8          Drugs  are  still  regarded  as  commercial  merchandise  hence  the  large  number  of unlicensed and unqualified sellers and peddlers.
9. Sellers and peddlers in many cases are the first point of contact by consumers.

10        The consumer’s inability to judge the quality of medicine they take becomes a huge public health challenge as such drugs can be ineffective and harmful.
11        Lack  of  knowledge  of  drug  quality  on  the  path  of  the  consumer  makes  them vulnerable to the business interest of drug sellers.
12        Patronising  peddlers  and unlicensed  sellers  are done  for several  reasons  including convenience, affordability, dependability of supply as well as poverty

13        Lack of access to medicine  in government  clinics and pharmacies  and where it is available,  the  prohibitive  cost  is  also  a  factor  that  leads  to  patronising  unqualified  drug peddlers and unlicensed drug sellers.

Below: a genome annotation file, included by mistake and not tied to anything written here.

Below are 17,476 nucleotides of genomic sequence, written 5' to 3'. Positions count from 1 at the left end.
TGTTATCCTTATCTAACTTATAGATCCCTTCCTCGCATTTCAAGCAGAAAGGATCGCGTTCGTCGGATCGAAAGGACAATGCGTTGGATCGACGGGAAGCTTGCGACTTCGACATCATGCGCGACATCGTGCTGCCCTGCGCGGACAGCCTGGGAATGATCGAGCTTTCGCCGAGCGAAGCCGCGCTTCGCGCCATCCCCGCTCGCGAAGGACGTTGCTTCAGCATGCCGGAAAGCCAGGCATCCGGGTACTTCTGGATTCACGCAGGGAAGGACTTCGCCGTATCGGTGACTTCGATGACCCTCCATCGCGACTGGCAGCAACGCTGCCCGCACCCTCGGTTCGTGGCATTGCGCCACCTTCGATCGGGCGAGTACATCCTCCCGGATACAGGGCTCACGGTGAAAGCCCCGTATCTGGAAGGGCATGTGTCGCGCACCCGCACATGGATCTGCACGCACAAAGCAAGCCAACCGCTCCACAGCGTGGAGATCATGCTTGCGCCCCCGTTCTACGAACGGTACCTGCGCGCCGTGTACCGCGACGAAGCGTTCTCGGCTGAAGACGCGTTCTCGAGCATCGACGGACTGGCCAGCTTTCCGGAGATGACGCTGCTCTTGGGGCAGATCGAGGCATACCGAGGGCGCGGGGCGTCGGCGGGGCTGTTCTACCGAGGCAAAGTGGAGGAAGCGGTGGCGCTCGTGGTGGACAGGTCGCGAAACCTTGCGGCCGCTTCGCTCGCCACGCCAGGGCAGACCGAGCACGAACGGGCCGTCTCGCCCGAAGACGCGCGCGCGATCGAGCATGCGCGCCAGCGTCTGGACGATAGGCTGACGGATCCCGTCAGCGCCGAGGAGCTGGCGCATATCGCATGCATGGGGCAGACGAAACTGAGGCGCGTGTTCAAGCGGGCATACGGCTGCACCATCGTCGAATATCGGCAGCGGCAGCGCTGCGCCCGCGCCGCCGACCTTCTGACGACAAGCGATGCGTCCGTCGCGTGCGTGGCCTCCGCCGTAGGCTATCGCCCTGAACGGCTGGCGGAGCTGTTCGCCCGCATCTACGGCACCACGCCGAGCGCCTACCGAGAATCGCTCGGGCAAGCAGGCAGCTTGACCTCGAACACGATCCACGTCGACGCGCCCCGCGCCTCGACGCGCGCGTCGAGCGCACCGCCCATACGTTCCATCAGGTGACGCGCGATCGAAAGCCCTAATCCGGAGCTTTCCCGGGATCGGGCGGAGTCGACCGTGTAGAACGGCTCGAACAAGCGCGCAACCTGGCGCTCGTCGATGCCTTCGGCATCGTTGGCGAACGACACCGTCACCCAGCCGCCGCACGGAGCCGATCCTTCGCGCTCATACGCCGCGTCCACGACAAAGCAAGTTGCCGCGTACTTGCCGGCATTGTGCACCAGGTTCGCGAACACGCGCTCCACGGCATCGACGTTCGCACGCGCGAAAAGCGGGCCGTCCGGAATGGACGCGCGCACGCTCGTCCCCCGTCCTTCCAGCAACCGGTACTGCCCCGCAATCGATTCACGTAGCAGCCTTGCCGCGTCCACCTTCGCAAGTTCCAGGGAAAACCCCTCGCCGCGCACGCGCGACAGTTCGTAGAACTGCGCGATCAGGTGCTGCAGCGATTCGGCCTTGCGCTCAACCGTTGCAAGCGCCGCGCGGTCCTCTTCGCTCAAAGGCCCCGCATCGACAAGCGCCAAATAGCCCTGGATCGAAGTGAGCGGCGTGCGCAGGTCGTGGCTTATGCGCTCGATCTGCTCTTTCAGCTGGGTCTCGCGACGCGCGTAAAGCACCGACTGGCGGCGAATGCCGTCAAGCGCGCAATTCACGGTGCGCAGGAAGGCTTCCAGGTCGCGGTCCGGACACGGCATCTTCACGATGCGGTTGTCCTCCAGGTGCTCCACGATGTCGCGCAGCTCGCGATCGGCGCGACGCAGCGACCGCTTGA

14        The prohibition of drugs, especially psychoactive substances is premised on the vast number of negative consequences that are thought to arise from their usage as well as the adverse reaction that characterizes the use of some of them.
15        Drug  prohibition  is also  due  to  the  social  problems  associated  with  psychoactive drugs. Drugs such as cocaine, heroin, Indian hemp are usually used by persons responsible for some incidences like murder, assault, suicide, drowning, spousal abuse and rape; most of which are against the criminal laws of states, hence the treatment of persons who commit offences in a psychoactive induced state as criminals.
16        The economic dimension to drug prohibition with respect to drug importation is to protect and encourage indigenous drug manufacturing companies in Nigeria.
17        In a study conducted in 2001, the cause of the preponderance of counterfeit drugs in Nigeria  included  ineffective  enforcement  of  existing  laws,  non-  professionals  in  drug business, loose control system, high cost of drugs, greed, ignorance and corruption.